They also have rooms with rates between £109 and £149 per night. I reckon this is a good base for a weekend break in London. Good transport links to central London and it is walkable to Westminster. And cabs now go south of the river.

The best chips in London?

Fish and Chips at Poppies

The best fish and chips in London? Probably. Fish fresh from Billingsgate Market. There is eat in and take away.

Poppies is a real find. Recommended by my Australian friend and my daughter this is just around the corner from Brick Lane. So if you don’t fancy a curry, have chips here.

Cod and chips starts at £12.50. There is also free range chicken from £8.90, served with chips and gravy. Poppies is decorated in 50’s style, and has an authentic retro feel to it. Go.

Vaulty Towers

Do try the Lily The Pink cider. The DH and I had to explain who Lily the Pink was to our daughter and took it on ourselves to explain to the barman too.  All the furniture is used in sets at their nearby theatre. And there is a secret room. Vaulty Towers is bonkers. In a good way. The food is not too pricy and the sweet potato chips go well with a pint.

Dinner in South Kensington

Franco Manca

It was late (9.30pm is late for English people to eat) we were tired (3 hours at the Pink Floyd exhibition) we were hungry. And we were in South Ken. What to do? Go back to Stockwell and eat even later or find somewhere affordable in South Ken?

We looked around, a fair few Italian restaurants, some chains, we almost defaulted to a Burger at Byron, when I spotted Franco Manca next door. I had filed away this place to visit if we were ever in the area and here we were.

They only do pizza, no faffing, it is pizza or pizza. You may end up sharing a table. If you end up with two drunk posh boys like we did, move tables. And seriously that was the only thing wrong with this place. The tiddly toffs.

That aside.

The pizza. Franco Manca serve probably the best pizza in London and the best I have had since the memorable one in Naples.

Beer and cider. No logo.

£21. Twenty One Pounds. That is all.

And it was very good. Go. Staff were lovely. Food is excellent. South Ken crowd is eclectic on a Saturday night at 10pm.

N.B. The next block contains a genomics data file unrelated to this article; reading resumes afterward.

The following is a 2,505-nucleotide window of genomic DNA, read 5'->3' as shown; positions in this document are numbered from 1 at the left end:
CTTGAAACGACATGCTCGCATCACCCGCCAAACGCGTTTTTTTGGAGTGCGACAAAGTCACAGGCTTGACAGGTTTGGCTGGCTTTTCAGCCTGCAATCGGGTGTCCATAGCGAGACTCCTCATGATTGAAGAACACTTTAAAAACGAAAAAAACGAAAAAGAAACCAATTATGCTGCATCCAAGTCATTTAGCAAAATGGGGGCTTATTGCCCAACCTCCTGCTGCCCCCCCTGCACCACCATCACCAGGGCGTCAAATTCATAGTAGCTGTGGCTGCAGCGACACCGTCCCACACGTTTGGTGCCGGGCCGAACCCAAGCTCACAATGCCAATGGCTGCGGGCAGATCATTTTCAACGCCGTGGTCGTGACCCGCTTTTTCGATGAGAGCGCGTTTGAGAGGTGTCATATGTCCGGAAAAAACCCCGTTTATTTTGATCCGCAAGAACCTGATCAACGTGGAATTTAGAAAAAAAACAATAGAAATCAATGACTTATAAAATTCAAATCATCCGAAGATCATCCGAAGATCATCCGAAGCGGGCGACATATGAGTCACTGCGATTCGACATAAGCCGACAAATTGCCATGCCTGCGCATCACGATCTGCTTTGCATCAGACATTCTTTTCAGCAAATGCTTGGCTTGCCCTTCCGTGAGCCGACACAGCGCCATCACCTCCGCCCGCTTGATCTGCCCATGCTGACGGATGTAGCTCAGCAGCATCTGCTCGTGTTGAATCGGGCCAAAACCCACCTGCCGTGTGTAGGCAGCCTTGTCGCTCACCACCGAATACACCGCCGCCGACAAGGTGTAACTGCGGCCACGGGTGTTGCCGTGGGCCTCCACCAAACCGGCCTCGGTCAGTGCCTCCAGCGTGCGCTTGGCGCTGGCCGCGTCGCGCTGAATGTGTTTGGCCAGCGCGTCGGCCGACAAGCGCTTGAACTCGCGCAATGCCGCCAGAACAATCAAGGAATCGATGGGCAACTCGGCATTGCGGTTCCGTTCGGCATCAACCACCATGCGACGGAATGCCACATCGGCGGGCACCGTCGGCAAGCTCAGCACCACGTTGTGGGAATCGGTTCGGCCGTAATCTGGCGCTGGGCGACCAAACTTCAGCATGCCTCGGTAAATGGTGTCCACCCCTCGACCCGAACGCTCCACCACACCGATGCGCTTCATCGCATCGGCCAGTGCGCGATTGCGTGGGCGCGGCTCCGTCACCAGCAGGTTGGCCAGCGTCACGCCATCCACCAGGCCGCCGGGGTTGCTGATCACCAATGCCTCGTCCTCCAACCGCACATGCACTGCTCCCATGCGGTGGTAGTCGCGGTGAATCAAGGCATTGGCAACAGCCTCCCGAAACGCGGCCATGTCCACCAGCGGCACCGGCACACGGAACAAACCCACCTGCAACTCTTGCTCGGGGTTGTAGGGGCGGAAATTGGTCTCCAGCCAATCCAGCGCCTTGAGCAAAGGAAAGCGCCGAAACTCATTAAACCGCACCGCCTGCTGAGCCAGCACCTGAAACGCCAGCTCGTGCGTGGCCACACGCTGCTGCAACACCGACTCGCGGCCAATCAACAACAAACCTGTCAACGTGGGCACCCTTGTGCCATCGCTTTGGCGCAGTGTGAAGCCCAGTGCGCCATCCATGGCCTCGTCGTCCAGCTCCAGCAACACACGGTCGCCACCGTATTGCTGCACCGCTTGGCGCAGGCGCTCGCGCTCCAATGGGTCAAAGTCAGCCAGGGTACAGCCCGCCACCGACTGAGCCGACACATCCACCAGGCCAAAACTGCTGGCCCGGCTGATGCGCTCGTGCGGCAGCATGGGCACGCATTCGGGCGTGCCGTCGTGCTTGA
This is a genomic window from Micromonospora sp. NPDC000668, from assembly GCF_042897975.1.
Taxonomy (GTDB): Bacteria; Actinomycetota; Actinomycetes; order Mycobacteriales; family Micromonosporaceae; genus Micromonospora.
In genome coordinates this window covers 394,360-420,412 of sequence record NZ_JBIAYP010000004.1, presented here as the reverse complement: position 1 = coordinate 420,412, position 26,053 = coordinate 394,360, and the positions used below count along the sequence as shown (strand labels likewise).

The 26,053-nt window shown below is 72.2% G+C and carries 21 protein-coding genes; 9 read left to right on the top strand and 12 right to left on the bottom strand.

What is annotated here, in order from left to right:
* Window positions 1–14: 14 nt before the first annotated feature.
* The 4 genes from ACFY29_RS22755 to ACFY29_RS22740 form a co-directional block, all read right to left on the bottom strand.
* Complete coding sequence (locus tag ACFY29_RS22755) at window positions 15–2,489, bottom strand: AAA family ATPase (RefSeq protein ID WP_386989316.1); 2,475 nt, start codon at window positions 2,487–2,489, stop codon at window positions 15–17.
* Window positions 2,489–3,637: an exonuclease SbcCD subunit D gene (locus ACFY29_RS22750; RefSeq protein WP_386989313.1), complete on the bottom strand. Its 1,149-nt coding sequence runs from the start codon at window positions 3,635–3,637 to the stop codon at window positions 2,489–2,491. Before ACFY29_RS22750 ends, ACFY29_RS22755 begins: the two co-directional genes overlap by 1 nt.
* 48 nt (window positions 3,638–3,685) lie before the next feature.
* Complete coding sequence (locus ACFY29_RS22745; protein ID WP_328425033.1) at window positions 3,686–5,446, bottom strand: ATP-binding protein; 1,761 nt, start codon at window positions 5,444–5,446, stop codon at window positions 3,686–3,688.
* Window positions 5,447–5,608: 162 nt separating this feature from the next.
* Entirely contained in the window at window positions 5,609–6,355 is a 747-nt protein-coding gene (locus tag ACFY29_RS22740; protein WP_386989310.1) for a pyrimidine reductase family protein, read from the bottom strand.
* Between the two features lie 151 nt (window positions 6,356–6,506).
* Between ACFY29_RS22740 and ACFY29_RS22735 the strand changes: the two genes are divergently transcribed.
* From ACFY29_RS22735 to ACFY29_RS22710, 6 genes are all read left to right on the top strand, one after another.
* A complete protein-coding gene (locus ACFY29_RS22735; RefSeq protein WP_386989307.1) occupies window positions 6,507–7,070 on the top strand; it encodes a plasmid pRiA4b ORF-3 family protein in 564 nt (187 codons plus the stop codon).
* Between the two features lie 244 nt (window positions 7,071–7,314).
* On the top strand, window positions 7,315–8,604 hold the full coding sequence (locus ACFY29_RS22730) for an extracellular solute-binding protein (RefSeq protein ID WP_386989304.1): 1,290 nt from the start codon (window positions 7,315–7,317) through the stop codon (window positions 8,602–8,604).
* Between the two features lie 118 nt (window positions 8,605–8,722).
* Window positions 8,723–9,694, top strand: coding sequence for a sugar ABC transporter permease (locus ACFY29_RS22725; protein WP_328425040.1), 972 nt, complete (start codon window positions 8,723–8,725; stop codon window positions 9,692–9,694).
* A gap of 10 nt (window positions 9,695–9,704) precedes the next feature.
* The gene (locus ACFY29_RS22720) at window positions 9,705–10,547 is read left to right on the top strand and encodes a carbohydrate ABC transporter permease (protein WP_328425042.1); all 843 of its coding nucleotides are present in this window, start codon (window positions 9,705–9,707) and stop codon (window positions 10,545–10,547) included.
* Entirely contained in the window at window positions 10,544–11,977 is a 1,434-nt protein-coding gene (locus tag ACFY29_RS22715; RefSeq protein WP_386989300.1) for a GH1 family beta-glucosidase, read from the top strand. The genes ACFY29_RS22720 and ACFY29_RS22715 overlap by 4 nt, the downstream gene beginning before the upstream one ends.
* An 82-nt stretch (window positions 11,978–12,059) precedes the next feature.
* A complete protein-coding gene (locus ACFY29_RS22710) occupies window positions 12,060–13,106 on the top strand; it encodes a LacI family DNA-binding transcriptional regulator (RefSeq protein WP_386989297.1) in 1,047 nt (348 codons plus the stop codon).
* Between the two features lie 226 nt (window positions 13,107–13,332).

And then we caught the bus home. Because bus is my favourite way to travel in London. The underground may be fast and convenient but it is also hot and crowded. And all you see  is walls. With the bus you get to ride over the bridges of the Thames and you get to see the city. Go by bus.

Free things to do in London

There is so much to do in London that is free. If you are strapped for cash and can’t afford the Tower of London, Buck House or The Shard and the thought of the crowds puts you off, here are a few places I visited recently. All free.

Vauxhall City Farm

Animals. Horse riding. A cafe. Vauxhall. Great for families. A great way to spend Sunday morning.

The Victoria and Albert Museum

We were there for the Pink Floyd: Their Mortal Remains exhibition. We will return to see more of this museum next time. Seriously stunning building. Entrance to the museum is free – additional exhibitions such as this one do have an entrance fee.

Victoria and Albert Museum

Pink Floyd Their Mortal Remains London

The Geffrye Museum of the Home

The history of a English homes from 1600 to the present day. Whenever you were born you will see something from your childhood home here. They also have a great cafe with excellent cakes. Free entry to the museum.

Geffrye Museum London

The Imperial War Museum

Telling the stories of people’s experiences of modern war from WW1 to conflicts today. Moving and informative. The WW2 exhibition is outstanding. A good way to bring history alive. The museum also has a good cafe. Entrance is free but there are some chargeable exhibitions.

Imperial War Museum London

The British Museum

Stunning. Wear comfortable shoes. We were there on a Bank Holiday weekend. This was a mistake and everyone wanted to see the Egyptians and the Rosetta Stone. Escape to a quieter gallery if this happens to you. Stunning building and an amazing collection. Free entry with additional chargeable exhibitions.

British Museum London

British Museum London

Spitalfields and Brick Lane

We wandered around here after lunch at Poppies. Brick Lane is now famous for its curry houses. It is a vibrant place with lots of great street art. The market is huge and sells vintage clothes and collectables – and has a lot of chain eateries too. A great place to browse. There are also some great pubs nearby to try and designer shopping.

Spitalfields London

The Banksy Tunnel – Leake Street Waterloo

We visited this after a drink at Vaulty Towers. Wow. Up there with the laneways of Melbourne.

Leake Street Waterloo Graffiti London

We saw some amazing street art in London. Take your camera, take your Oyster card (or debit card) and go photograph this amazing city.

As Samuel Johnson said:

When a man is tired of London, he is tired of life.
 

  • British Museum London

Brunch in Australia – the good the bad and the ugly

Brunch figures a lot in my eating out in Australia. I have written before about my love affair with brunch – a meal that Brits, IMHO, still haven’t got right.*